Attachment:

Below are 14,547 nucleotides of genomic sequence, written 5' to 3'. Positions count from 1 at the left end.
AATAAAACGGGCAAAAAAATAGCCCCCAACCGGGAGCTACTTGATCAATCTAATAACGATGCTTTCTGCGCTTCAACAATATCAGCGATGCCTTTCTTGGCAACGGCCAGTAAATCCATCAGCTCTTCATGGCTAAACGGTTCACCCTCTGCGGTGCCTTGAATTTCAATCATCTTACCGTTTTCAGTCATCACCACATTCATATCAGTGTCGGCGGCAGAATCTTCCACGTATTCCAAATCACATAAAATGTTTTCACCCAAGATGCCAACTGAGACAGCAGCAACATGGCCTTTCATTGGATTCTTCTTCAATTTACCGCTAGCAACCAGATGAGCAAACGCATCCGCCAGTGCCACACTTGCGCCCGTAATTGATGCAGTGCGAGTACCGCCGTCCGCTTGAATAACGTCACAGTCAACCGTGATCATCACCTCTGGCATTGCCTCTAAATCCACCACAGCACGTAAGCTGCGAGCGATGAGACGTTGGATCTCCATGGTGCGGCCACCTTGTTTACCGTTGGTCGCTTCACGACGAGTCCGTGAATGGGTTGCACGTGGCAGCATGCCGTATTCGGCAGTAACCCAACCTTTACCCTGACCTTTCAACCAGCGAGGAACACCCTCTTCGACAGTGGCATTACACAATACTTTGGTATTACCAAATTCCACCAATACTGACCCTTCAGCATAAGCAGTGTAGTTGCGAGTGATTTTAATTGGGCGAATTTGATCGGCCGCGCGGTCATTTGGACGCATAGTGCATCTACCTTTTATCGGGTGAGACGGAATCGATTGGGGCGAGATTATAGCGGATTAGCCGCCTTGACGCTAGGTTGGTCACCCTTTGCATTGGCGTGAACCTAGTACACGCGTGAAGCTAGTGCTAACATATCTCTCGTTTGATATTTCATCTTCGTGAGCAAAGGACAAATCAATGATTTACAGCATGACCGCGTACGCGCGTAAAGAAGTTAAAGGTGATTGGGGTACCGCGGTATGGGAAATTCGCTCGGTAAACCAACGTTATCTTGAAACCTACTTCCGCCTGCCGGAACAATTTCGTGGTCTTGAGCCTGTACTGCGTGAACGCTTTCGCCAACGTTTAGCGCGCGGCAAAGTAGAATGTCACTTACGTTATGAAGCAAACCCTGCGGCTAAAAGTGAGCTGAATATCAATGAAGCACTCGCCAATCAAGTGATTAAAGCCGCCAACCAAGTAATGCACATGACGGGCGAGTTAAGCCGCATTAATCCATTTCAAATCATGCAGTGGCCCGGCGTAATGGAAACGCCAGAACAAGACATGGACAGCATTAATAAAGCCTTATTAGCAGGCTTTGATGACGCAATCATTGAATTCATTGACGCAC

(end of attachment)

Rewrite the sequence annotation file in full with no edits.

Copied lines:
Below are 14,547 nucleotides of genomic sequence, written 5' to 3'. Positions count from 1 at the left end.
AATAAAACGGGCAAAAAAATAGCCCCCAACCGGGAGCTACTTGATCAATCTAATAACGATGCTTTCTGCGCTTCAACAATATCAGCGATGCCTTTCTTGGCAACGGCCAGTAAATCCATCAGCTCTTCATGGCTAAACGGTTCACCCTCTGCGGTGCCTTGAATTTCAATCATCTTACCGTTTTCAGTCATCACCACATTCATATCAGTGTCGGCGGCAGAATCTTCCACGTATTCCAAATCACATAAAATGTTTTCACCCAAGATGCCAACTGAGACAGCAGCAACATGGCCTTTCATTGGATTCTTCTTCAATTTACCGCTAGCAACCAGATGAGCAAACGCATCCGCCAGTGCCACACTTGCGCCCGTAATTGATGCAGTGCGAGTACCGCCGTCCGCTTGAATAACGTCACAGTCAACCGTGATCATCACCTCTGGCATTGCCTCTAAATCCACCACAGCACGTAAGCTGCGAGCGATGAGACGTTGGATCTCCATGGTGCGGCCACCTTGTTTACCGTTGGTCGCTTCACGACGAGTCCGTGAATGGGTTGCACGTGGCAGCATGCCGTATTCGGCAGTAACCCAACCTTTACCCTGACCTTTCAACCAGCGAGGAACACCCTCTTCGACAGTGGCATTACACAATACTTTGGTATTACCAAATTCCACCAATACTGACCCTTCAGCATAAGCAGTGTAGTTGCGAGTGATTTTAATTGGGCGAATTTGATCGGCCGCGCGGTCATTTGGACGCATAGTGCATCTACCTTTTATCGGGTGAGACGGAATCGATTGGGGCGAGATTATAGCGGATTAGCCGCCTTGACGCTAGGTTGGTCACCCTTTGCATTGGCGTGAACCTAGTACACGCGTGAAGCTAGTGCTAACATATCTCTCGTTTGATATTTCATCTTCGTGAGCAAAGGACAAATCAATGATTTACAGCATGACCGCGTACGCGCGTAAAGAAGTTAAAGGTGATTGGGGTACCGCGGTATGGGAAATTCGCTCGGTAAACCAACGTTATCTTGAAACCTACTTCCGCCTGCCGGAACAATTTCGTGGTCTTGAGCCTGTACTGCGTGAACGCTTTCGCCAACGTTTAGCGCGCGGCAAAGTAGAATGTCACTTACGTTATGAAGCAAACCCTGCGGCTAAAAGTGAGCTGAATATCAATGAAGCACTCGCCAATCAAGTGATTAAAGCCGCCAACCAAGTAATGCACATGACGGGCGAGTTAAGCCGCATTAATCCATTTCAAATCATGCAGTGGCCCGGCGTAATGGAAACGCCAGAACAAGACATGGACAGCATTAATAAAGCCTTATTAGCAGGCTTTGATGACGCAATCATTGAATTCATTGACGCAC